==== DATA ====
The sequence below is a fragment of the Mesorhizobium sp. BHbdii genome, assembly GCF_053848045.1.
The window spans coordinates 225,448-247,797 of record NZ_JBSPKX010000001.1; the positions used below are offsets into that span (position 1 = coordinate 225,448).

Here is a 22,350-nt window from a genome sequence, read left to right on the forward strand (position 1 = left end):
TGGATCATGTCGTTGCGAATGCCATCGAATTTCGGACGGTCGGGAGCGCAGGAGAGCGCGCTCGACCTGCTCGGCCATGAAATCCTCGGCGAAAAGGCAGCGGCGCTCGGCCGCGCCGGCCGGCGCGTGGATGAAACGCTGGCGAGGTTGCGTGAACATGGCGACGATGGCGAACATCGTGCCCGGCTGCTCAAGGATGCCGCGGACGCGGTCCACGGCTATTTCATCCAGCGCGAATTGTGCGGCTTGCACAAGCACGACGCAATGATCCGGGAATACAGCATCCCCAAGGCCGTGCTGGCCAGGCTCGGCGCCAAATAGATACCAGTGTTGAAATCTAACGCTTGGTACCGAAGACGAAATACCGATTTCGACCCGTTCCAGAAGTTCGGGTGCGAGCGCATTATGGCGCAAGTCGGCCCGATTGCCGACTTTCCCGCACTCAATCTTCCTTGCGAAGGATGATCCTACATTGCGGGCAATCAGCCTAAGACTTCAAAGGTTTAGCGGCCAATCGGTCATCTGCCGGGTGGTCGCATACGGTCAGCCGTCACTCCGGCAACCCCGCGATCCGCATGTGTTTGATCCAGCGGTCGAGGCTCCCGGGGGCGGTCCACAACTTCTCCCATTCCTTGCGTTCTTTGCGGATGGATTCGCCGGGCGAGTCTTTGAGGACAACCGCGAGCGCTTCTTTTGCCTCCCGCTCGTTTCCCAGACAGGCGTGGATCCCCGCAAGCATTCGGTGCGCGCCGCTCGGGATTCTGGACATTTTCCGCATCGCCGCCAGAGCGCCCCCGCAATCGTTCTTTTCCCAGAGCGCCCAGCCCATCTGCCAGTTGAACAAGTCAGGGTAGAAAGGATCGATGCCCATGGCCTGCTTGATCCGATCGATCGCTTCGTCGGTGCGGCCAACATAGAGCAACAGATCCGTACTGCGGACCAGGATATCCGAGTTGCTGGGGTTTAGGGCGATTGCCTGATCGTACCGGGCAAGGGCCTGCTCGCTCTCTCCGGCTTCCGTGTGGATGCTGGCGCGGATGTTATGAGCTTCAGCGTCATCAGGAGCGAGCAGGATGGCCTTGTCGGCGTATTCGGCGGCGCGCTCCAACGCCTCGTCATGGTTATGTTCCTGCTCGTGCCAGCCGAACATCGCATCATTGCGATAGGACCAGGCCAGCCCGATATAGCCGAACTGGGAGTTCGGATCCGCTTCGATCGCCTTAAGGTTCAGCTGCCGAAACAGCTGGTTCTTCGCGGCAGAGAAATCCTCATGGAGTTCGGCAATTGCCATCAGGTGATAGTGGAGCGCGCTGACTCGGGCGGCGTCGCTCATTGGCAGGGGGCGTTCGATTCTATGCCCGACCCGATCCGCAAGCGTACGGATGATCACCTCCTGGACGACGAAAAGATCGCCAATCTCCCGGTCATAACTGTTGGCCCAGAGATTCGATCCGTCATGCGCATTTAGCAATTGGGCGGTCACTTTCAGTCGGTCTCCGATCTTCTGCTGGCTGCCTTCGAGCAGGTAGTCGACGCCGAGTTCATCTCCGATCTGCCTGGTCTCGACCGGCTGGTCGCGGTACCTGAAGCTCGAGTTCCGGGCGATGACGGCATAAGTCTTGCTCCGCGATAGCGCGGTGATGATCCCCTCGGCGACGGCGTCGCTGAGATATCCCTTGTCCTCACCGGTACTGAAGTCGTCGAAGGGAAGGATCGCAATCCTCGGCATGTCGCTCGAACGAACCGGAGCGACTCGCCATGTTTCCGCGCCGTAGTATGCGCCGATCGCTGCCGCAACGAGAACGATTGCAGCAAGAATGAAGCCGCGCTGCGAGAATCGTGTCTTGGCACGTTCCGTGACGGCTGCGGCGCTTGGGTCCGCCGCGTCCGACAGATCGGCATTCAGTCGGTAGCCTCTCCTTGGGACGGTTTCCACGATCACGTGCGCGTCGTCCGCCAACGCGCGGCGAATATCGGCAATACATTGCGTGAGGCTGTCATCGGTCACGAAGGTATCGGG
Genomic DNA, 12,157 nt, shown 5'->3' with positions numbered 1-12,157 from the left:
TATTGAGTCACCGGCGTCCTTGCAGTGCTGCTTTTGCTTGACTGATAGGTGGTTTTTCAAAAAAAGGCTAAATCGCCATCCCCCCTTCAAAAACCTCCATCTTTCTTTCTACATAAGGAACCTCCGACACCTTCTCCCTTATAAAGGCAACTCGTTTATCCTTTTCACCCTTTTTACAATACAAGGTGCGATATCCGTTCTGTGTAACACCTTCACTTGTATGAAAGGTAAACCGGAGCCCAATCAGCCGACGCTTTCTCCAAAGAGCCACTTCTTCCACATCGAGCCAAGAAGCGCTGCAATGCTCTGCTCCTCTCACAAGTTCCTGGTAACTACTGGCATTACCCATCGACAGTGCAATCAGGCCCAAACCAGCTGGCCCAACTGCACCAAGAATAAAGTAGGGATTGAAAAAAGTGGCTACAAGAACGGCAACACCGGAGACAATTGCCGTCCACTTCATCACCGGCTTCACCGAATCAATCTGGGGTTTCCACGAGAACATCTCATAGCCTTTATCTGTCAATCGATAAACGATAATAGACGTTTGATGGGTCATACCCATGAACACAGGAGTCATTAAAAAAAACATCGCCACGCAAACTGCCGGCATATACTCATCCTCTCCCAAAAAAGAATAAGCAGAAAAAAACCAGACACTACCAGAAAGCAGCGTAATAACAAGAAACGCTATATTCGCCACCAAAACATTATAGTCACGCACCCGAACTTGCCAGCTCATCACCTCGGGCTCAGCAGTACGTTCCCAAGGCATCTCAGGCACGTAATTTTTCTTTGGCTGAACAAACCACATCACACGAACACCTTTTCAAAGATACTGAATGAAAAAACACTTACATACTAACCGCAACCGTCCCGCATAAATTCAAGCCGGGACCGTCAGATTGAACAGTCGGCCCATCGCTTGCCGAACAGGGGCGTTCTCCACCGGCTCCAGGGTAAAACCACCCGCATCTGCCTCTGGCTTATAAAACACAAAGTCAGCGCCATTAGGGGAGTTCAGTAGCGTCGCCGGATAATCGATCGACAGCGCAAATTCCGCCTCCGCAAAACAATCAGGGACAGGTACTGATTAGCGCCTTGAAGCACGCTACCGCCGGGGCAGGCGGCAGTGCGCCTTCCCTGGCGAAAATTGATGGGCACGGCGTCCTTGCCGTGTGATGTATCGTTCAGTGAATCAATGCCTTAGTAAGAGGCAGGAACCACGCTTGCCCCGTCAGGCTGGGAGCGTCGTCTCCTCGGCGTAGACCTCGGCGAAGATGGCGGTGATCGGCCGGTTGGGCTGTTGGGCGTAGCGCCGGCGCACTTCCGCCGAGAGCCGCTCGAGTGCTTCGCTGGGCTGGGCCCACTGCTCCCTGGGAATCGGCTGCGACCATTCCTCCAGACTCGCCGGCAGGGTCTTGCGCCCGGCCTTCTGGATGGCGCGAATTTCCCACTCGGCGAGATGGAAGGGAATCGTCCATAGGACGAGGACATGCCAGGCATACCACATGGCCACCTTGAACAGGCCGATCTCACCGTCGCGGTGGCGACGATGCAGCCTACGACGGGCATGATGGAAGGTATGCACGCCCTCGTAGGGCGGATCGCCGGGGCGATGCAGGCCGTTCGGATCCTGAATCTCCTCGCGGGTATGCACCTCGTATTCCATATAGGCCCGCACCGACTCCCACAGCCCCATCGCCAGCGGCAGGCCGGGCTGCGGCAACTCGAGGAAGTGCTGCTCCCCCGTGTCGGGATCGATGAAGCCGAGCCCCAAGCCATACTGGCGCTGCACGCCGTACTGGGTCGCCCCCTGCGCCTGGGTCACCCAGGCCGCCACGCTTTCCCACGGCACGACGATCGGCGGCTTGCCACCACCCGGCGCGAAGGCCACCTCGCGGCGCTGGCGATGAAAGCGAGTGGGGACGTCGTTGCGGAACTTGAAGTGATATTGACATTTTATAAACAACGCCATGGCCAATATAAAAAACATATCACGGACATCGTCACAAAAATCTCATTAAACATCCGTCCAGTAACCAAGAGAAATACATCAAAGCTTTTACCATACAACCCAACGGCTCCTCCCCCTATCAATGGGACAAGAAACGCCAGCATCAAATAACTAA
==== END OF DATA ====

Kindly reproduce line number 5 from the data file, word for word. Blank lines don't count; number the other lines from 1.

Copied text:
Genomic DNA, 12,157 nt, shown 5'->3' with positions numbered 1-12,157 from the left: